Additional sensitivity to the location of the damage can be achieved by placing a second set of sensing elements on top of sensing elements 212 but oriented perpendicular to sensing elements 212. Such an additional set of sensing elements would allow the position of a damaged area to be determined in two dimensions.

Damage sensors according to embodiments of the invention can be fabricated by a simple direct-write process, in which the component parts of the damage sensor are printed directly onto the structure. Probe and sense tracks, and frequency selectors, can be printed onto a structure using ink jet technology, or other known direct-write technologies. Conventional computer printer heads are available to print features as small as a few tens of microns, so that it is possible to direct-write damage sensors according to the present invention onto structures using existing, conventional technologies. Conducting inks can be printed directly onto insulating structures. In the case of metallic, conducting structures it may be necessary to first print a dielectric ink onto the structure so as to avoid shorting of the probe track to the sense track. Single or multi-layer deposition is possible, and the components of the damage sensor can be printed either in single or multi-step processes.

Once the sensing elements, including probe and sense tracks, and any frequency selectors, have been printed onto the surface of the structure, connections can be made to the signal generator and signal analyser. These are the only connections that need to be made to complete fabrication of the damage sensor. The fabrication method is thus cost effective and simple, since a very small number of electrical connections need to be made (in comparison to prior art damage sensors), and the direct-write process is simpler, quicker and cheaper than, for example, wire-bonding techniques used prior to the invention. In addition, the small number of electrical connections results in enhanced reliability for the damage sensor.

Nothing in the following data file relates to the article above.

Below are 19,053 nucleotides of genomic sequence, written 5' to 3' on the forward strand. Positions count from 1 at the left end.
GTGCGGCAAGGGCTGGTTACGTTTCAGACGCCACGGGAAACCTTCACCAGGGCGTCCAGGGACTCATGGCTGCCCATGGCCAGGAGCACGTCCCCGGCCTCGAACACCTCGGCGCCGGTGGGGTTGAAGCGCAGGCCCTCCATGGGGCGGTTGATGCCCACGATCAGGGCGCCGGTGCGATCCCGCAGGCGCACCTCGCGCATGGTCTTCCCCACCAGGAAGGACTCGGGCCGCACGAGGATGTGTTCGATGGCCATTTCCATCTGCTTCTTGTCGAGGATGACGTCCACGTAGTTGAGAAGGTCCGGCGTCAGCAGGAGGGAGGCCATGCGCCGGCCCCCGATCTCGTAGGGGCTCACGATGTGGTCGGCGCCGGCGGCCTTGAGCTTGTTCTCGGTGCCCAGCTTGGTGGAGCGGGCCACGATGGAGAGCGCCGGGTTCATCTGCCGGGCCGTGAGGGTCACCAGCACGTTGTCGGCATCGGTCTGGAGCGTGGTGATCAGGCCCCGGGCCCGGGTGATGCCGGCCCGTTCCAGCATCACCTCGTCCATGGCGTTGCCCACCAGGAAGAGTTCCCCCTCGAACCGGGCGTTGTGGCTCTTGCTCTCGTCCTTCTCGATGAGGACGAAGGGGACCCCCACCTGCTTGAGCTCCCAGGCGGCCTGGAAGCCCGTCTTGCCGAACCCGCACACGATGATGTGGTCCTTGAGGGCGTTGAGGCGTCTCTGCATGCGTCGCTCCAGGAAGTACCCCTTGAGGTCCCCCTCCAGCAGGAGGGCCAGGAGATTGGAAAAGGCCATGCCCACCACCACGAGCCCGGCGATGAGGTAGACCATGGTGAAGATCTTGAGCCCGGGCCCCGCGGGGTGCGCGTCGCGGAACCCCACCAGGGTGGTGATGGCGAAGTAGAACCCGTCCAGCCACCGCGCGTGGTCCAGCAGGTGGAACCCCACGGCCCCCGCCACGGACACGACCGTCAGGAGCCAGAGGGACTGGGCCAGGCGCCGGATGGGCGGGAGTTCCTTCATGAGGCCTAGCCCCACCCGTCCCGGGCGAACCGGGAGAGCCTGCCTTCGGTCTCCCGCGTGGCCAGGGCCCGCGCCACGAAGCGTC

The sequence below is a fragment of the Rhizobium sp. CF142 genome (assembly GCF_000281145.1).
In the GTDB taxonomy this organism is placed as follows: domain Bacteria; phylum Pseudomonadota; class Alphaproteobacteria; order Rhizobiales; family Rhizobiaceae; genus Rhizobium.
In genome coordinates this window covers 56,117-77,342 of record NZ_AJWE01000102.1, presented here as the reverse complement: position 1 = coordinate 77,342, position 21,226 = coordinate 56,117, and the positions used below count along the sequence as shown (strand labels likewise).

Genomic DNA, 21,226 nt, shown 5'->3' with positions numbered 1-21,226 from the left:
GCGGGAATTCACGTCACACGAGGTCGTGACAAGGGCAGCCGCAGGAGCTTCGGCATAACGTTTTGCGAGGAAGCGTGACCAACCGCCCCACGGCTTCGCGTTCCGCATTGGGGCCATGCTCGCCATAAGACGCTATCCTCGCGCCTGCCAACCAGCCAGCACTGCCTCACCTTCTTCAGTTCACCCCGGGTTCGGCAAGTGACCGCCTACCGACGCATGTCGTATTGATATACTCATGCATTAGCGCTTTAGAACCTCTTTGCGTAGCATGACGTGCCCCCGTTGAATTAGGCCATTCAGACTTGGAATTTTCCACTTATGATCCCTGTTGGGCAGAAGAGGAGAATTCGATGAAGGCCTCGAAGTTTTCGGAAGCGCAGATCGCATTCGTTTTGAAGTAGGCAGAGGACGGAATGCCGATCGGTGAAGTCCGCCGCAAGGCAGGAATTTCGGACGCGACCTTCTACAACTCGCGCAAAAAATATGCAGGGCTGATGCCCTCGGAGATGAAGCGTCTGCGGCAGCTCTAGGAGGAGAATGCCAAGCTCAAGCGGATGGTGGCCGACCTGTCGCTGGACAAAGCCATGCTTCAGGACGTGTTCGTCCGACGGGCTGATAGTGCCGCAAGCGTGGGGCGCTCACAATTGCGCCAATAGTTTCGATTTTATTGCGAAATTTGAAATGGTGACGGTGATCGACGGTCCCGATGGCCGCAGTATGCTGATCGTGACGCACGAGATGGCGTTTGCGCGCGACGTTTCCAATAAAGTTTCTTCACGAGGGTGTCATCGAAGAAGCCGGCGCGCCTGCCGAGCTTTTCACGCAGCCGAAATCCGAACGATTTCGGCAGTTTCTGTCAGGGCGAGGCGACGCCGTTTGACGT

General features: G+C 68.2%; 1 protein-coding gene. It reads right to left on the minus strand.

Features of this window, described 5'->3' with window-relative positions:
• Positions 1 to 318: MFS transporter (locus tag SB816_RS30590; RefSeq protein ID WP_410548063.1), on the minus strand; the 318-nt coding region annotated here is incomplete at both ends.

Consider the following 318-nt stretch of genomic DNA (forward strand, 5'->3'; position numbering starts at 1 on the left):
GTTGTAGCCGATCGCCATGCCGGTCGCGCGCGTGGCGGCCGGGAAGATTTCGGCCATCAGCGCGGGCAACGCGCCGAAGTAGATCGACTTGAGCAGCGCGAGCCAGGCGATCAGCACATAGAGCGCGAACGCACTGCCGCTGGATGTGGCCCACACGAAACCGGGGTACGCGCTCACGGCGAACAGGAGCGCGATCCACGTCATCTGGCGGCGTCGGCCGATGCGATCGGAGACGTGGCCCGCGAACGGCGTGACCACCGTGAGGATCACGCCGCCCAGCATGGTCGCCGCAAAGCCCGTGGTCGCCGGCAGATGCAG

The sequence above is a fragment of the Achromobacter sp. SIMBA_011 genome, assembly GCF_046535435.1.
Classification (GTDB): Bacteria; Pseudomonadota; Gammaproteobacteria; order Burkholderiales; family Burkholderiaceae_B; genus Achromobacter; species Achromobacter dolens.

Various equivalents and modifications to the above-described embodiments are possible without departing from the scope of the invention, as will be obvious to those skilled in the art. For example, whilst in the above it has been described to use a parallel configuration of probe and sense tracks, it would be possible for any configuration to be used, provided that the probe and sense tracks are sufficiently electromagnetically coupled by the structure for damage to be readily apparent on comparing characteristic and sensed impedance maps to be used.

In addition, whilst it has been described in the above to use a frequency selector comprising an inductor and a capacitor, it would also be possible to use a frequency selector comprising a radio-frequency filter having periodic features. As will be readily understood by those skilled in the art, the components of, for example, the frequency selector and the probe and sense tracks will be determined by the frequency range of the probe signal. Different frequency ranges may be appropriate for structures having different material characteristics. For example, if optical frequencies were to be used, the tracks would be optical waveguides or optical fibres, and the frequency selectors would comprise optical filters, or other optical frequency selective components. Optical frequencies may be appropriate for materials such as polycarbonates, or some resin systems, such as glass-fibre reinforced plastic (GRP) systems. However, the degree of coupling between two optical waveguides, even if treated to leak radiation at certain points, is expected be small—such that the appropriate separation between the probe and sense tracks is expected to be of the order of a few microns, rather than of the order of a few millimeters.